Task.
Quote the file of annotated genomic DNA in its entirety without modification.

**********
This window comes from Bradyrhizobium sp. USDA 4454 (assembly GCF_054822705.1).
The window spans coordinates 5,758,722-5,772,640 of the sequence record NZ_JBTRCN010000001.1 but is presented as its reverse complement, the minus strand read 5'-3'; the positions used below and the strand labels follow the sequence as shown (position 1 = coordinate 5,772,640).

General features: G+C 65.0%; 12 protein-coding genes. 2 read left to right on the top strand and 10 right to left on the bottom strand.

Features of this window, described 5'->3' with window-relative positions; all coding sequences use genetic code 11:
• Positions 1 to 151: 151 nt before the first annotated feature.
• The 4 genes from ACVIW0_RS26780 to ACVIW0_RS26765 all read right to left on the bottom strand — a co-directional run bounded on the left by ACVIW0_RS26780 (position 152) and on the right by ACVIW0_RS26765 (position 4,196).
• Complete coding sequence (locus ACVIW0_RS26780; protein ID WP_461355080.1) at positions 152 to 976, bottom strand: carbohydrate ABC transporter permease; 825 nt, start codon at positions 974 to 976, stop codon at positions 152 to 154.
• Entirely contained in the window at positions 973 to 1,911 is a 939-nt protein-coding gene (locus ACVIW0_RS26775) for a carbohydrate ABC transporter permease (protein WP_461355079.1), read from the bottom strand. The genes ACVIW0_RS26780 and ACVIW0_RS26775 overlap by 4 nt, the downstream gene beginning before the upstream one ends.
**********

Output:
This window comes from Bradyrhizobium sp. USDA 4454 (assembly GCF_054822705.1).
The window spans coordinates 5,758,722-5,772,640 of the sequence record NZ_JBTRCN010000001.1 but is presented as its reverse complement, the minus strand read 5'-3'; the positions used below and the strand labels follow the sequence as shown (position 1 = coordinate 5,772,640).

General features: G+C 65.0%; 12 protein-coding genes. 2 read left to right on the top strand and 10 right to left on the bottom strand.

Features of this window, described 5'->3' with window-relative positions; all coding sequences use genetic code 11:
• Positions 1 to 151: 151 nt before the first annotated feature.
• The 4 genes from ACVIW0_RS26780 to ACVIW0_RS26765 all read right to left on the bottom strand — a co-directional run bounded on the left by ACVIW0_RS26780 (position 152) and on the right by ACVIW0_RS26765 (position 4,196).
• Complete coding sequence (locus ACVIW0_RS26780; protein ID WP_461355080.1) at positions 152 to 976, bottom strand: carbohydrate ABC transporter permease; 825 nt, start codon at positions 974 to 976, stop codon at positions 152 to 154.
• Entirely contained in the window at positions 973 to 1,911 is a 939-nt protein-coding gene (locus ACVIW0_RS26775) for a carbohydrate ABC transporter permease (protein WP_461355079.1), read from the bottom strand. The genes ACVIW0_RS26780 and ACVIW0_RS26775 overlap by 4 nt, the downstream gene beginning before the upstream one ends.